My BFF, Heather, who lives in the USA, has stirred me into action. We were at boarding school together—far too long ago to mention here, suffice to say we’ve known each other since we were 10. She has just launched the next stage of her creative life; who said there’s nothing left once get reach a certain age? Not I. You can find her here: https://graphitetopaper.com/ Isn’t she clever?
Then there’s my friend and fellow editor, AJ, who writes so eloquently, and amusingly, about her battle with her Clusterfluff and her ability to overcome huge obstacles. You can find her latest blog here: http://www.ajcollins.com.au/hump-month-moonscape/
So, shamed into action, I sit here mulling over what to write this time. If you love words as much as I do (and as do the two ladies mentioned above) it shouldn’t be an issue. Yet it is when the Muse deserts us—gotta blame something/somebody.
I recently spent two nights in hospital. I have been so very lucky with my recovery, despite being slightly restricted still with what I can and can’t do—and what I am not permitted to do—I feel wonderful.
The surgeon visited the morning after the op and asked:
‘How’s the pain?’
She beamed and said that much of recovery is in the attitude of the patient. Of course that made me feel even better, and I bounded out of there the following day.
My gripe with the overall thing has nothing to do with the hospital, the staff, the food (unlike my sojourn in the public hospital 18 months ago), all of which were wonderful, but with our health system. We are fortunate enough to have private health insurance but are seriously considering revising the whole thing. You make a considered choice: we have to spend a large amount of money, and what extraneous costs are involved—in other words you weigh things up. There really isn’t an option for NOT having the procedure.
We thought we’d covered most of it. ‘It’ consisted of:
• The surgeon’s time and expertise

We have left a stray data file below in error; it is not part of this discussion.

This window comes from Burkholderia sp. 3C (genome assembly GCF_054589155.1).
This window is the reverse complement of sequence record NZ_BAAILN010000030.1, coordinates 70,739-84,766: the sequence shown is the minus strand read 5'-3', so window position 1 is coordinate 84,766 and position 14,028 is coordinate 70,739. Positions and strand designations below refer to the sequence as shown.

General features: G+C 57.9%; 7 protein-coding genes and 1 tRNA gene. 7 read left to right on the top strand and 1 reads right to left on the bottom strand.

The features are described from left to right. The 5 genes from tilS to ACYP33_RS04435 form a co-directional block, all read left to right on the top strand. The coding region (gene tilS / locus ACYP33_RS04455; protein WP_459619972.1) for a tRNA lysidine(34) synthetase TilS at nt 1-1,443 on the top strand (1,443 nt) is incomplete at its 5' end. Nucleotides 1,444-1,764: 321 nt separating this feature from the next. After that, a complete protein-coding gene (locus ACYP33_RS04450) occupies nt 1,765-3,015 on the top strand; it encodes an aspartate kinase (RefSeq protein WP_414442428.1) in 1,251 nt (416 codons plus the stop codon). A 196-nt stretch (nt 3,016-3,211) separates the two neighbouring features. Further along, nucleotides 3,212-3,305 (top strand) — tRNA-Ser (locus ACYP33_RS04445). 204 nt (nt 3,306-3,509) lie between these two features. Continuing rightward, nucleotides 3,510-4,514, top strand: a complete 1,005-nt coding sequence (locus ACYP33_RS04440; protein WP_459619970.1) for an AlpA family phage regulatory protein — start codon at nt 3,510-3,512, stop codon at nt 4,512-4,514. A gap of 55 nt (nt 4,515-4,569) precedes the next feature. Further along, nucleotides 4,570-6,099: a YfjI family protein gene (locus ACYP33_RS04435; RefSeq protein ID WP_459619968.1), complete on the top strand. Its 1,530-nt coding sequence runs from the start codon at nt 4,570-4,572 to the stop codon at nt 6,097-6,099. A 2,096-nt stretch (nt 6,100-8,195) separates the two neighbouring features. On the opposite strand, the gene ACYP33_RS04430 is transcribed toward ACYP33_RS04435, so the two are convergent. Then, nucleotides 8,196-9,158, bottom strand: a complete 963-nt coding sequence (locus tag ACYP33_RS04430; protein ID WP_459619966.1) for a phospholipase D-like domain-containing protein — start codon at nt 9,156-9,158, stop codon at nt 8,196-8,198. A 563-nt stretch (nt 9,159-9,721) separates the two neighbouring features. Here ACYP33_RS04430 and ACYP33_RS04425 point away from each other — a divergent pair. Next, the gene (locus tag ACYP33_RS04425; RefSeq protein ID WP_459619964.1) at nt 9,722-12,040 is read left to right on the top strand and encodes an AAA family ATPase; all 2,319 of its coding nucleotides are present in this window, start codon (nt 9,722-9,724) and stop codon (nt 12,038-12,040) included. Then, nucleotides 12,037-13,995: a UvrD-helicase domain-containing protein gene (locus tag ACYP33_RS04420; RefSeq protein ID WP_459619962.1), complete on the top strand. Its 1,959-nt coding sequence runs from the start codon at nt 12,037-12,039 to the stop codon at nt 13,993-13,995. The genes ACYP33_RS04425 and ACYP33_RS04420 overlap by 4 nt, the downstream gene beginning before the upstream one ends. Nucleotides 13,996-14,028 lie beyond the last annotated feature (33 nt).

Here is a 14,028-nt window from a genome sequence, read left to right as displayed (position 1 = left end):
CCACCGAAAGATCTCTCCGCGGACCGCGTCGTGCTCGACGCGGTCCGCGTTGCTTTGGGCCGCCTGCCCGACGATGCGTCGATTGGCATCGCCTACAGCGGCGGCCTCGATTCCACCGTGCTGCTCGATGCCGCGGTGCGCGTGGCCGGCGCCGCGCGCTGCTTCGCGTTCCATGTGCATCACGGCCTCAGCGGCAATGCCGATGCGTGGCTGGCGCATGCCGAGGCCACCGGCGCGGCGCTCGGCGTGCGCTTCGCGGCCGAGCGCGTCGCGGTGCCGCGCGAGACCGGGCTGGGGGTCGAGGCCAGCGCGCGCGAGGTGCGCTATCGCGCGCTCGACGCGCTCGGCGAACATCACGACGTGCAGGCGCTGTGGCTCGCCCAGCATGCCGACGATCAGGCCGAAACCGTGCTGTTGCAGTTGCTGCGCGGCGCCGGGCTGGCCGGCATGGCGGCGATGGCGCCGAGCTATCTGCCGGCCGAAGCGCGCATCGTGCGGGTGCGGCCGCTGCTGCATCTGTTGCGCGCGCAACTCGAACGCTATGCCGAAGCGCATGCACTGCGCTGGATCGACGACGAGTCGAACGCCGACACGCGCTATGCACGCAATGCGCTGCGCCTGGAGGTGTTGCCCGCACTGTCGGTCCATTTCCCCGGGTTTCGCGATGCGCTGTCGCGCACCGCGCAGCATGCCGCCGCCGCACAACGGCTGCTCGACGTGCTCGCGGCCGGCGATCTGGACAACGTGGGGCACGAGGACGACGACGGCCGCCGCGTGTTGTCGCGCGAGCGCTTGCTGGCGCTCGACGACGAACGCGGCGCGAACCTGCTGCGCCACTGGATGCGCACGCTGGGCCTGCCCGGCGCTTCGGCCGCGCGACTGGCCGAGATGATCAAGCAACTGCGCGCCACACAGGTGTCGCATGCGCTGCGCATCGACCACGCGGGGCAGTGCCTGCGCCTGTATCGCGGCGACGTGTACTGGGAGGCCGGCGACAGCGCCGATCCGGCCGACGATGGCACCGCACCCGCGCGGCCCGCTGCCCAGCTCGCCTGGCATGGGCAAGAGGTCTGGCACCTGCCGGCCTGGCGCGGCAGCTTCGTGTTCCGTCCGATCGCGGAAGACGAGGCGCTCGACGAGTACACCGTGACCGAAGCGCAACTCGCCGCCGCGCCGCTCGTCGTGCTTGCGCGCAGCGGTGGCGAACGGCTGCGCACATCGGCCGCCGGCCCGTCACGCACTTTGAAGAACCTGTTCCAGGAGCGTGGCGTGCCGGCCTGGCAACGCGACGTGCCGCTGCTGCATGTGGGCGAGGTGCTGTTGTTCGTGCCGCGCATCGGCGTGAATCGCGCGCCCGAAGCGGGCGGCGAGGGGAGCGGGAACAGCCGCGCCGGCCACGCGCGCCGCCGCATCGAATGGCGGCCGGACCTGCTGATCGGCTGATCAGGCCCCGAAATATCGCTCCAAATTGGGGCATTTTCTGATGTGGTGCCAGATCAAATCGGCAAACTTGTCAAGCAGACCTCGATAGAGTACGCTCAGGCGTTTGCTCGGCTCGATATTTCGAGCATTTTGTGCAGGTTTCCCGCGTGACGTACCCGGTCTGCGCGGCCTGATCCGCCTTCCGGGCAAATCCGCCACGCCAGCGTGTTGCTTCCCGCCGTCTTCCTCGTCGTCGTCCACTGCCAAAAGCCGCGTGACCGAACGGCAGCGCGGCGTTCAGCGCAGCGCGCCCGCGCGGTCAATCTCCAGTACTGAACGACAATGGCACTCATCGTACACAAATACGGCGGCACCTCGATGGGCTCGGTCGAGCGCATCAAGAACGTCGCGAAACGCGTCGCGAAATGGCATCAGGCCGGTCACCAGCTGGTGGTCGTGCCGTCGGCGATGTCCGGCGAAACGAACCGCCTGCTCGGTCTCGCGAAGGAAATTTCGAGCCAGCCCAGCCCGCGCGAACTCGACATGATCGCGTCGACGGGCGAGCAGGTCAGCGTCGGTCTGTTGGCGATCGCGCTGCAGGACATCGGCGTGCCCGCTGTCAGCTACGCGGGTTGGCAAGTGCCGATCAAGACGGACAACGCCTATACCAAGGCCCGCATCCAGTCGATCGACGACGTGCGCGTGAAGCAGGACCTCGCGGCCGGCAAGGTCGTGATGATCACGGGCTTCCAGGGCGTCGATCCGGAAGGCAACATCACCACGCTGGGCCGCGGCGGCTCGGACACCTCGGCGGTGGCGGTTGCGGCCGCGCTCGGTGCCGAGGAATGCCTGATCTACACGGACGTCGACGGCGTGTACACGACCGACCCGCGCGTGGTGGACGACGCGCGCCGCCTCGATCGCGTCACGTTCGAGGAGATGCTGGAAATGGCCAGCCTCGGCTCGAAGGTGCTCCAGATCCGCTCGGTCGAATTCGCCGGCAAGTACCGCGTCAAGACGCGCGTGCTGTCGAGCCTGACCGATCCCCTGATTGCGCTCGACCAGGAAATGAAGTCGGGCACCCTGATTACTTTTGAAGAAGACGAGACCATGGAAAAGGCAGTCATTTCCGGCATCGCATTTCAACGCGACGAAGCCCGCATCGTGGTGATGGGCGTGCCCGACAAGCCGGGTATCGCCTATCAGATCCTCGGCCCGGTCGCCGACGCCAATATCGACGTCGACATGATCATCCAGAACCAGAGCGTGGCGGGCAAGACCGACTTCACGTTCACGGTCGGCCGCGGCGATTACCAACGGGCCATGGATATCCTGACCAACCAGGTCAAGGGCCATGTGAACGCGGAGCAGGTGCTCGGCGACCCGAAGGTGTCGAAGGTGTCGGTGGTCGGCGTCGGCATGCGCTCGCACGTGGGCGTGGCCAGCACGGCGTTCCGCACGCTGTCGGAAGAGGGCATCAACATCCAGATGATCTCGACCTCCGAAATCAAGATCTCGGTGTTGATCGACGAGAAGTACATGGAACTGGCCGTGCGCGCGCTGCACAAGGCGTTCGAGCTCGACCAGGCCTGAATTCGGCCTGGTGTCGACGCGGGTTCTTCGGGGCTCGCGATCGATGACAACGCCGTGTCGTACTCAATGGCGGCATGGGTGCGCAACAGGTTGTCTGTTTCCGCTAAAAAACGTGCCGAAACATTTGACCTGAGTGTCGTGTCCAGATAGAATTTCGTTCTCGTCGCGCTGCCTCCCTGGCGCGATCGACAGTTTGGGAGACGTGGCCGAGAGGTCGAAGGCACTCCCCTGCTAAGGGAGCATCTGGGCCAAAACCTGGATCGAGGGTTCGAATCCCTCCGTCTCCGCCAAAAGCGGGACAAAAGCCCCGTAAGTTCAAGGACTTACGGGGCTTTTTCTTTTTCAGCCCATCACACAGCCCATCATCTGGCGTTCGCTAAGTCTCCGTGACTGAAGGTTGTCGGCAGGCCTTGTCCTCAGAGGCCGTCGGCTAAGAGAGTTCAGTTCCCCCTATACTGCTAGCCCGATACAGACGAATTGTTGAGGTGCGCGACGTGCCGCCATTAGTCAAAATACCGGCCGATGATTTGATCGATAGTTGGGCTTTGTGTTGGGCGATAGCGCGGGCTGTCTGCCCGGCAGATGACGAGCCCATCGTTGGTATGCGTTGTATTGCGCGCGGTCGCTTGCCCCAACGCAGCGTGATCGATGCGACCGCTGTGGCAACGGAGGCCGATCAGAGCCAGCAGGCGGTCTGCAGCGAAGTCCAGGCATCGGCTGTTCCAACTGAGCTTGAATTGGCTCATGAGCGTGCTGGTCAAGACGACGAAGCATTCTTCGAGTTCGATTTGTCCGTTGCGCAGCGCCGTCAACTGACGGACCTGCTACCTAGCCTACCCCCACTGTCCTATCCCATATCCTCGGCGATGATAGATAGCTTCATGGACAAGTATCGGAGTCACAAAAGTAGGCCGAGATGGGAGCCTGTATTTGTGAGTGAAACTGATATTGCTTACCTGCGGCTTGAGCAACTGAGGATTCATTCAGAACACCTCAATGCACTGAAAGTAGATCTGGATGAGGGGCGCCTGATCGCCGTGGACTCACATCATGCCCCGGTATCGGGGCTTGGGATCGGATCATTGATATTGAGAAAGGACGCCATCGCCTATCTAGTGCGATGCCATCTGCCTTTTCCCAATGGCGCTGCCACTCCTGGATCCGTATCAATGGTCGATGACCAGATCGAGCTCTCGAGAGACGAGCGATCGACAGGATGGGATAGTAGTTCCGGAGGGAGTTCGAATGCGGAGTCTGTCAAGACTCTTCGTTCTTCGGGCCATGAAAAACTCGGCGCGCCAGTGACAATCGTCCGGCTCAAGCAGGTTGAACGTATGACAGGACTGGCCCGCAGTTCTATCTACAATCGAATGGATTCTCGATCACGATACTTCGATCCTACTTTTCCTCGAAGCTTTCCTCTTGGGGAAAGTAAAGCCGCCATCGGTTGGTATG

• Ditto the anaesthetist
• And the assistant’s time and expertise
• The pharmacy
• The pathology
• Time away from work for both of us (we’re both self-employed).
The Man is very good at visiting, even when he’s bored witless just sitting about with a sleepy, uncommunicative wife. I had other visits, all of which contributed to such a quick exit from hospital; I just didn’t have enough time to read as much as I wanted.
Medicare covers some of it, the health fund covers some more, yet we are still considerably out of pocket. To some the amount would not be difficult to find, to others it would mean the postponement of the operation. One day maybe our politicians will have the guts (initially I wrote ‘balls’ but I thought that a bit too rude) to deal with this situation when we have a ‘free’ medical system. So, do we want to go down the paths of the Scandinavian countries and have higher taxes and everything provided, or do we choose the free market—à la USA—and have insurance-based health cover which not everyone can afford? I know which I’d prefer.
As an aside I now know why Endone commands such a price on the black market. I suffer from restless leg syndrome and the night of the op, when I had to wear those attractive DVT stockings, the nursing staff also wrapped some sort of electrical stimulatory things round my calves as yet another precaution against DVT. To me the constant pulsing and pressure felt like restless legs x 10. Awful! So I asked if the Velcro-closing things could come off.
‘No, they can’t. But we can give you some Endone instead.’
Heaven! Off to sleep in no time flat. And the following night I asked for more—they gave it to me despite the fact that I didn’t have those electrickery things on, just the stockings. The process was interesting. One nurse can’t come and dole them out willy-nilly, there has to be an MO to sign off. There’s just so much we learn along life’s journey, every single day.
Well, I suppose that’s it for this update. I love to write these stream of consciousness things so hope that at least one or two of you enjoy them too.